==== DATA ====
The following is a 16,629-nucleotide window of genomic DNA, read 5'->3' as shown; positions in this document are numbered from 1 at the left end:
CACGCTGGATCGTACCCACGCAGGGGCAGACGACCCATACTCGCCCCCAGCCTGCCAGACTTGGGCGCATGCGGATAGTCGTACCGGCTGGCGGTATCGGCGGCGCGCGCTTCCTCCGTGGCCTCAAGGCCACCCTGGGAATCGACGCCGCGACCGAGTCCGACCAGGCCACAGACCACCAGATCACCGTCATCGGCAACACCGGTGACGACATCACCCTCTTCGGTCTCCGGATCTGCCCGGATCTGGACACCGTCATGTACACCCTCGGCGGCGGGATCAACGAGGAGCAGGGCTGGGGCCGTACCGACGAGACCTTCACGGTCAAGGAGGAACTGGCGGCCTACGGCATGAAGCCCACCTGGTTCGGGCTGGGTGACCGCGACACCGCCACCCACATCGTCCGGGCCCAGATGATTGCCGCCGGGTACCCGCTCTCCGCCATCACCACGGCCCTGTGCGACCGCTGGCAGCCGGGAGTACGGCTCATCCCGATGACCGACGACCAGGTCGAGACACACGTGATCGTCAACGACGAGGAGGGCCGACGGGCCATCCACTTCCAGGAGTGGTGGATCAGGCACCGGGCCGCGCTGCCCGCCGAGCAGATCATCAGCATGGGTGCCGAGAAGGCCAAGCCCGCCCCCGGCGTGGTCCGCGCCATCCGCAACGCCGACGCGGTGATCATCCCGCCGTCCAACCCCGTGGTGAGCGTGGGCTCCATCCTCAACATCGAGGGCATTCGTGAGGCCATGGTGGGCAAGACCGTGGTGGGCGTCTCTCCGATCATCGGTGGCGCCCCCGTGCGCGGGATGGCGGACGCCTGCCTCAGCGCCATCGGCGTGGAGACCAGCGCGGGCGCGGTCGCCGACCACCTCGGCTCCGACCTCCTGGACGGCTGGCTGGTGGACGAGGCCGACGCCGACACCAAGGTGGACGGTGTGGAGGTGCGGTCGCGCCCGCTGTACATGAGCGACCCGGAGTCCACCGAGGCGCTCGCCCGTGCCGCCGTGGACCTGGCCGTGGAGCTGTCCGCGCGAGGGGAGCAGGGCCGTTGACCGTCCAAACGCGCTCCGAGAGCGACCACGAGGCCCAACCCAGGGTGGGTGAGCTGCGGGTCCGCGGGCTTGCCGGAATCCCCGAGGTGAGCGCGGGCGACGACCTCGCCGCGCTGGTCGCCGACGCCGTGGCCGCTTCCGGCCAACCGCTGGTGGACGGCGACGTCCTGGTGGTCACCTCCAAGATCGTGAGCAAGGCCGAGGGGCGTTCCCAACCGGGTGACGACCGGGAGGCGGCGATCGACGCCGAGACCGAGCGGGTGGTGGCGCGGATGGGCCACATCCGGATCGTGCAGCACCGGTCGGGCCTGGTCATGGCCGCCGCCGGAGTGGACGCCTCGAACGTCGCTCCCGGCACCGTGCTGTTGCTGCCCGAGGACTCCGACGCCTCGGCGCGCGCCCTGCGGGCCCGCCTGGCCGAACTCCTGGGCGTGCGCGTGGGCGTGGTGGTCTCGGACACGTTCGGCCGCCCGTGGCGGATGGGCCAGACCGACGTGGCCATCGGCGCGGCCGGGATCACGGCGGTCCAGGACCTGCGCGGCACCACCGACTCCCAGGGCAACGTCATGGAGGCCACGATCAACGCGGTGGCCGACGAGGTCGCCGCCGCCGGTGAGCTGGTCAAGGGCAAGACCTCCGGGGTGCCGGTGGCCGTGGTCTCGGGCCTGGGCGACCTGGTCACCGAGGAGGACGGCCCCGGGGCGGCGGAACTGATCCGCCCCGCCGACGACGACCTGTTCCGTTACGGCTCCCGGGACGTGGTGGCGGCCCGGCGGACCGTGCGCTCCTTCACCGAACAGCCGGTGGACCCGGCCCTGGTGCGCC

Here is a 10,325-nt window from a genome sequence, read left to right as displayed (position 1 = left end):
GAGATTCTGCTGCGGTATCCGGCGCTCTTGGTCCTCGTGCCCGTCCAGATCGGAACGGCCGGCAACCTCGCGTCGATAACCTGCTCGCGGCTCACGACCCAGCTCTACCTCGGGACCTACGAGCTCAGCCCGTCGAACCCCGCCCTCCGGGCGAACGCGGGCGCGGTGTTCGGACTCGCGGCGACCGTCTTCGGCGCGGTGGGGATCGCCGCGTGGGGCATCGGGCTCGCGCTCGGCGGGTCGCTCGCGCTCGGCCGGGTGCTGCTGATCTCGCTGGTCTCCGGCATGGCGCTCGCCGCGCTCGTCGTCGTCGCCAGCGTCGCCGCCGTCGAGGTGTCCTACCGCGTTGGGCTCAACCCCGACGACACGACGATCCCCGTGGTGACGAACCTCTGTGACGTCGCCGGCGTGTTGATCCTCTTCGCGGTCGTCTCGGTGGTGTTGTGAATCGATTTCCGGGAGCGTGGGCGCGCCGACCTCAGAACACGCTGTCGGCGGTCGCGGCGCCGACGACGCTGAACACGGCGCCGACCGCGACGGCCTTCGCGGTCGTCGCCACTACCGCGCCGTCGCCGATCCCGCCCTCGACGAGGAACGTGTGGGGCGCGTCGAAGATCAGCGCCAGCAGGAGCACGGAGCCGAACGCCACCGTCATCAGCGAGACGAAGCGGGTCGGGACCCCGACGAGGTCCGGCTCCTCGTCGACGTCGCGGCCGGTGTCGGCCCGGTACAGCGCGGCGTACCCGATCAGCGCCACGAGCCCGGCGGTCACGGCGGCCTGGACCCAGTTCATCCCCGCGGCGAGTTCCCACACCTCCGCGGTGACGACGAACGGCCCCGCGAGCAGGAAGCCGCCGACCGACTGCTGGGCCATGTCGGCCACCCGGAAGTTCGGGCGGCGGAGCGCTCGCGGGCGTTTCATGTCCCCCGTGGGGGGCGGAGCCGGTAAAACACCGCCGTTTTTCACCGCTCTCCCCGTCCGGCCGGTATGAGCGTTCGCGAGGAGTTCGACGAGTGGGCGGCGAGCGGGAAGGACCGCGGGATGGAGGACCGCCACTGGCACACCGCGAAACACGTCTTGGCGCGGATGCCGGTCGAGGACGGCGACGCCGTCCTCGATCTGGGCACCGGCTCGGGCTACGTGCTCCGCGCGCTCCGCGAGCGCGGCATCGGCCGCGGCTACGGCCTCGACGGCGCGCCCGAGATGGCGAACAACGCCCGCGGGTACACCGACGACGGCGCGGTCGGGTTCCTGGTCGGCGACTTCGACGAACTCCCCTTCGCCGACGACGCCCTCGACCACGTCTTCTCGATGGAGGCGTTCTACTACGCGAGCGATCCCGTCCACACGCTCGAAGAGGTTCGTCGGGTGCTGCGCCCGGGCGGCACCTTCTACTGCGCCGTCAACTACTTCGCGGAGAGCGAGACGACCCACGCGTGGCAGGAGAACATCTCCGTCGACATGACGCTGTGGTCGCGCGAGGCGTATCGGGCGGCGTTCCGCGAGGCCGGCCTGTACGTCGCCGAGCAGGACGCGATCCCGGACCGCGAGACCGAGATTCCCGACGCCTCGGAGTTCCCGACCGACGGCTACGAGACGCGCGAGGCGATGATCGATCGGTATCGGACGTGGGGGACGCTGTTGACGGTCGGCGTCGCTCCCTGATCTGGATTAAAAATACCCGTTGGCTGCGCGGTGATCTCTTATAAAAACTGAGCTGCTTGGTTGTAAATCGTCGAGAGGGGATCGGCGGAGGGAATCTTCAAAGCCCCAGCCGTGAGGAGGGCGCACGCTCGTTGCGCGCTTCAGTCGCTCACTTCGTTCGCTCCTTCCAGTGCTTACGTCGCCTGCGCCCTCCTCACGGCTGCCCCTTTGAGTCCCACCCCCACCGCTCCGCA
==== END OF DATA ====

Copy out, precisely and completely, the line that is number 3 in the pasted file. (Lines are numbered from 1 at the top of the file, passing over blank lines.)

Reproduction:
Here is a 10,325-nt window from a genome sequence, read left to right as displayed (position 1 = left end):